Mr. Puterbaugh, ever on the move and keeping up with the times and thinking maybe of the upcoming Centennial, in late 1875 began building a large barn holding 100 tons of hay, 100 head of cattle, 100 head of hogs on his farm in Cherry Grove Township in Section 29. This farm is still in the Puterbaugh family, its owner, Mr. Puterbaugh’s great-grandson, Kenneth Truman, relating that a large plain barn with a pair of cupolas ran at right angles to the one standing there today, a detail of which is pictured above right. He believes that was the first barn Mr. Puterbaugh might have built. It had a hog shed on its north end with a pump enclosed INSIDE the building, certainly a wonderful convenience.

Thanks to the Trumans, we have pictures of those barns which can been seen at the Museum. The barn still standing on the farm where Jim Miller farms today is worth seeing even if it would not be the one mentioned. It has a T-shape construction and some interesting saw tooth detailing around the windows, an indication that it is old. An old house sketched on the previous page was probably the original Puterbaugh shelter and keeps its position by habit. It reminds us of the days when homes were much smaller but dreams were big. When that original barn was constructed in 1876 it cost $600.

Time passed with changes in ownerships, the businesses being absorbed through exchange and consolidation until in recent times the Lanark Farmers Co-op is in recent memory as the owner. The west elevator and subsequent coal yard were changed, removed, and changed many times with little note being given. The east elevator, the 1868 Steam Elevator Property, still stands, however.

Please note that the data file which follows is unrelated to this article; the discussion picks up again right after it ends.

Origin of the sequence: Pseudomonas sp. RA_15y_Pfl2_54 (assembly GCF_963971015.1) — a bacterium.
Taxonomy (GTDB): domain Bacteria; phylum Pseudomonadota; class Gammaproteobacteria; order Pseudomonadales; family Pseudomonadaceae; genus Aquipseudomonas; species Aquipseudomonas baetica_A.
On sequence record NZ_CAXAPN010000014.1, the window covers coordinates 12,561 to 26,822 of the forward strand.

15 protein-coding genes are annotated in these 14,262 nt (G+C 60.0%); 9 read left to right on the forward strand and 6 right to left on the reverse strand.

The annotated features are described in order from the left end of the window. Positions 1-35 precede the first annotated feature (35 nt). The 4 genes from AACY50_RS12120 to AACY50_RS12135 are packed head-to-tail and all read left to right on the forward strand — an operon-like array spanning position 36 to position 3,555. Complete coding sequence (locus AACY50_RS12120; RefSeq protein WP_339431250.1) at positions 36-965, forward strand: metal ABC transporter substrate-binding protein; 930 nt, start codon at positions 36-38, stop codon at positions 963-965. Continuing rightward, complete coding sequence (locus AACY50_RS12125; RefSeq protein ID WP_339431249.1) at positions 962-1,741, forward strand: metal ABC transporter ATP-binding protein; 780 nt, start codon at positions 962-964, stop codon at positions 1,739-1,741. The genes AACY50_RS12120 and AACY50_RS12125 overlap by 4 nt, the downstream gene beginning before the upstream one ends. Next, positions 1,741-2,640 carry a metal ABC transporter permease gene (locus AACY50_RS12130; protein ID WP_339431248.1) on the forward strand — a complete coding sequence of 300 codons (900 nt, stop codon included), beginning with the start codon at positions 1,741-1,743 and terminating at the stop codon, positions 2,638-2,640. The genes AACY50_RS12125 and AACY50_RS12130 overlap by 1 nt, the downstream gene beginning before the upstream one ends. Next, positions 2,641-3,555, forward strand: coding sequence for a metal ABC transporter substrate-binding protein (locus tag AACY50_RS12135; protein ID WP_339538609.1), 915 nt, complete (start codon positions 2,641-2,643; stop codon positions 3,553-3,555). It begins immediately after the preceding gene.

Rising some 170 feet above the ground, the elevator stands like a sentinel tower marking the place on the prairie where occurred so many exchanges in the commercial wars. The elevator shell surrounds about 6 deep bins which are made up of 2' x 6" laid flat, one on top of another. The wood, aged for over 100 years, must now be iron hard. Its had to withstand the pressure of tons and tons of grain over these many years. Think of the amount of lumber which went into the construction of it.

The names important and familiar then have nearly all passed on. The flurry and excitement surrounding the giant skyscraper have gone too. Lanark’s original purpose as a railroad marketplace has changed also. At the foot of the still impressive elevator lies only a bit of debris to mark the location of the former railroad depot. Its forlorn state a sad ending to those glory days of railroads importance. We merely glance at the site of the once charming depot, giving it only passing thought. We hardly note the elevator so much a part of our everyday lives. It stands alone and unused. The depot and elevator once the hub around which Lanark grew is only dimly recalled. Their last days of slow decline is no fitting tribute to their former importance. Take time…Salute!


Conservation of our resources is one of this season’s main topics. It might be appropriate to write of an age old way of putting a resource to use…the windmill. Our grandfathers didn’t look at it so much as conserving resources as conserving their strength.

The first windmills or wind pumps in the United States were used in about 1854. They proved their worth and became a necessity in the Midwest and the plains states. A Carroll county atlas shows a windmill pump in Section 12 of Salem Township. Why it is specifically pictured and the only one shown in the county map is not known for certain. Perhaps it was the first county-wide or one of uncommon size and efficiency.

The map at right was published in an 1878 county history but Joseph Arnold had homesteaded there prior to 1870 so it is likely that he was responsible for its construction. Sam Brantner lives today in the comfortable old house with its 2 Pennsylvania style front doors. A windmill tower still stands on the farm.

Looking down from the knoll on which it is built you can see the countryside rolling away in any direction.